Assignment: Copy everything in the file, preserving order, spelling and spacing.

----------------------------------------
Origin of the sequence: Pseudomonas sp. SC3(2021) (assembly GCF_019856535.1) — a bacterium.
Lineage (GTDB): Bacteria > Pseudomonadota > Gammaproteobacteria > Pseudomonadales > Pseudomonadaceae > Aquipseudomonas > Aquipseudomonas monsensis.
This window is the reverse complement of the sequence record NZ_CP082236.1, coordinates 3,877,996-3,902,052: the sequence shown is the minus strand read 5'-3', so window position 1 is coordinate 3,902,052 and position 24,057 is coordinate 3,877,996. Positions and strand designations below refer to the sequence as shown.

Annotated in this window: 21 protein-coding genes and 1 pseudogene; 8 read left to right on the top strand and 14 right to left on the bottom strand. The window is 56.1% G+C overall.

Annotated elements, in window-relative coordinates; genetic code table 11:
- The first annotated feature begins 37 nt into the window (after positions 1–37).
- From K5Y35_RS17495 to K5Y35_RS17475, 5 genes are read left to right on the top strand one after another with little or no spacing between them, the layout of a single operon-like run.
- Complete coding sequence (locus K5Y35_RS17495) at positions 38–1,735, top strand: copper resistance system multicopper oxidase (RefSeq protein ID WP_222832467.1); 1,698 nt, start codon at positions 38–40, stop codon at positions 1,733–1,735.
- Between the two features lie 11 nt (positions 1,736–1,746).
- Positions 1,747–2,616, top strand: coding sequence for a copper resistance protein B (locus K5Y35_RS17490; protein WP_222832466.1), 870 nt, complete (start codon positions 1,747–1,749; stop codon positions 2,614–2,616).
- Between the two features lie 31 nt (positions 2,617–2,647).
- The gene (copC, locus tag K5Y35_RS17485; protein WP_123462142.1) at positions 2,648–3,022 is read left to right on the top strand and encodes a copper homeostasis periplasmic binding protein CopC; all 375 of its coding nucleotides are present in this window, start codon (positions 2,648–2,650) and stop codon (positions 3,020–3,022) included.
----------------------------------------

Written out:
Origin of the sequence: Pseudomonas sp. SC3(2021) (assembly GCF_019856535.1) — a bacterium.
Lineage (GTDB): Bacteria > Pseudomonadota > Gammaproteobacteria > Pseudomonadales > Pseudomonadaceae > Aquipseudomonas > Aquipseudomonas monsensis.
This window is the reverse complement of the sequence record NZ_CP082236.1, coordinates 3,877,996-3,902,052: the sequence shown is the minus strand read 5'-3', so window position 1 is coordinate 3,902,052 and position 24,057 is coordinate 3,877,996. Positions and strand designations below refer to the sequence as shown.

Annotated in this window: 21 protein-coding genes and 1 pseudogene; 8 read left to right on the top strand and 14 right to left on the bottom strand. The window is 56.1% G+C overall.

Annotated elements, in window-relative coordinates; genetic code table 11:
- The first annotated feature begins 37 nt into the window (after positions 1–37).
- From K5Y35_RS17495 to K5Y35_RS17475, 5 genes are read left to right on the top strand one after another with little or no spacing between them, the layout of a single operon-like run.
- Complete coding sequence (locus K5Y35_RS17495) at positions 38–1,735, top strand: copper resistance system multicopper oxidase (RefSeq protein ID WP_222832467.1); 1,698 nt, start codon at positions 38–40, stop codon at positions 1,733–1,735.
- Between the two features lie 11 nt (positions 1,736–1,746).
- Positions 1,747–2,616, top strand: coding sequence for a copper resistance protein B (locus K5Y35_RS17490; protein WP_222832466.1), 870 nt, complete (start codon positions 1,747–1,749; stop codon positions 2,614–2,616).
- Between the two features lie 31 nt (positions 2,617–2,647).
- The gene (copC, locus tag K5Y35_RS17485; protein WP_123462142.1) at positions 2,648–3,022 is read left to right on the top strand and encodes a copper homeostasis periplasmic binding protein CopC; all 375 of its coding nucleotides are present in this window, start codon (positions 2,648–2,650) and stop codon (positions 3,020–3,022) included.